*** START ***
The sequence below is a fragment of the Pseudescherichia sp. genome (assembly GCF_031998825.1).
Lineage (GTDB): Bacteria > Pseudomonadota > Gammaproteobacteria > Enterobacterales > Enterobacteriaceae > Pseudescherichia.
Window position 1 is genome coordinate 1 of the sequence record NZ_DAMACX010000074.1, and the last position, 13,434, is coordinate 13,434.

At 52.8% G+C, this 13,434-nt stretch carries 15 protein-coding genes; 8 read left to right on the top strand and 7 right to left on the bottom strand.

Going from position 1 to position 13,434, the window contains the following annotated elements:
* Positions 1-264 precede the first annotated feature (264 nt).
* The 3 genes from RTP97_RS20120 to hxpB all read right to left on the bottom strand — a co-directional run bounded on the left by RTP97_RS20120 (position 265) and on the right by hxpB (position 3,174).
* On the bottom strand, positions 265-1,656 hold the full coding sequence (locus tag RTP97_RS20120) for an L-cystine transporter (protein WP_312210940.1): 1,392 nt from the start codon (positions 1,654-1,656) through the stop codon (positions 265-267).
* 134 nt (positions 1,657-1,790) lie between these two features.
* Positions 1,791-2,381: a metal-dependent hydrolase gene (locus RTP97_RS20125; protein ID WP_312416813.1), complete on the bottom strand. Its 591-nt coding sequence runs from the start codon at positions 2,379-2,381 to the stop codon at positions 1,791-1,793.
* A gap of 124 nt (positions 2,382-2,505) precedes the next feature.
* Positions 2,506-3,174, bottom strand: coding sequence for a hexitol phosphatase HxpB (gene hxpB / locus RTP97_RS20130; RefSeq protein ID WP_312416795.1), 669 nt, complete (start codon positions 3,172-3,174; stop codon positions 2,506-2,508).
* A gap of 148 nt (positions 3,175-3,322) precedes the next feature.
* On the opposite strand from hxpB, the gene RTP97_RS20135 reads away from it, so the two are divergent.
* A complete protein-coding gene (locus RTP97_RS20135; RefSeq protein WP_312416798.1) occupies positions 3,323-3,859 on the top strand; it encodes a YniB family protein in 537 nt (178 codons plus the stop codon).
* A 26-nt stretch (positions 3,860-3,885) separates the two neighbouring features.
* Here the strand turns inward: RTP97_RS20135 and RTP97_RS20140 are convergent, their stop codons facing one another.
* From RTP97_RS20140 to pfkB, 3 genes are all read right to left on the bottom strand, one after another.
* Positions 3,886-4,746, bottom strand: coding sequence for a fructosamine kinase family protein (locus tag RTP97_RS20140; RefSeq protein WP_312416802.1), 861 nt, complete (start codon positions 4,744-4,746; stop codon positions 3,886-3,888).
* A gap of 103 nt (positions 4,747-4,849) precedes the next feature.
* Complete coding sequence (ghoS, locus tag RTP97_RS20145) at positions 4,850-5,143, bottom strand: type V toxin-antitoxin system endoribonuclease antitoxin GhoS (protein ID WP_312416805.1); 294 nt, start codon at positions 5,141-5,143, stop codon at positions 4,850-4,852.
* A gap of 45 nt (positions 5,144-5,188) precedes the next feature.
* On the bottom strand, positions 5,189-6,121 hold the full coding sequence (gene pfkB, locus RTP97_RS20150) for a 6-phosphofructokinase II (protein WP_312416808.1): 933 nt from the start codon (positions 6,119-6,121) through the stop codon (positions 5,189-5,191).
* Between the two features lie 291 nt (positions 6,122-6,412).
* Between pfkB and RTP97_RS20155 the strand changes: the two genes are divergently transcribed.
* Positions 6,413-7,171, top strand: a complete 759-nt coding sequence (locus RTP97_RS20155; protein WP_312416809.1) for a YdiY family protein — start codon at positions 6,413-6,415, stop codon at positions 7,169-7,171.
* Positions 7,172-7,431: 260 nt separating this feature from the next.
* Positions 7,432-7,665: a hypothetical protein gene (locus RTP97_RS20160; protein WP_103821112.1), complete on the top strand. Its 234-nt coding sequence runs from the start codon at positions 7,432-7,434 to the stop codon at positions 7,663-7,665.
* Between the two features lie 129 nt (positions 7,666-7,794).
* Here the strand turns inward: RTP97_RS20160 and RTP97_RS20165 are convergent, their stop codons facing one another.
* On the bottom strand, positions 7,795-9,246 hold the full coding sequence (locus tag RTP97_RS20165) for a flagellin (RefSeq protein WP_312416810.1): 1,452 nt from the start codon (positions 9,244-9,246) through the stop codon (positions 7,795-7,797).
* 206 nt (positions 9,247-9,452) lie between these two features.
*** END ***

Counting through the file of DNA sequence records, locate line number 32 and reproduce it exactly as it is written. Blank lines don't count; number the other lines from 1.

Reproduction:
* 206 nt (positions 9,247-9,452) lie between these two features.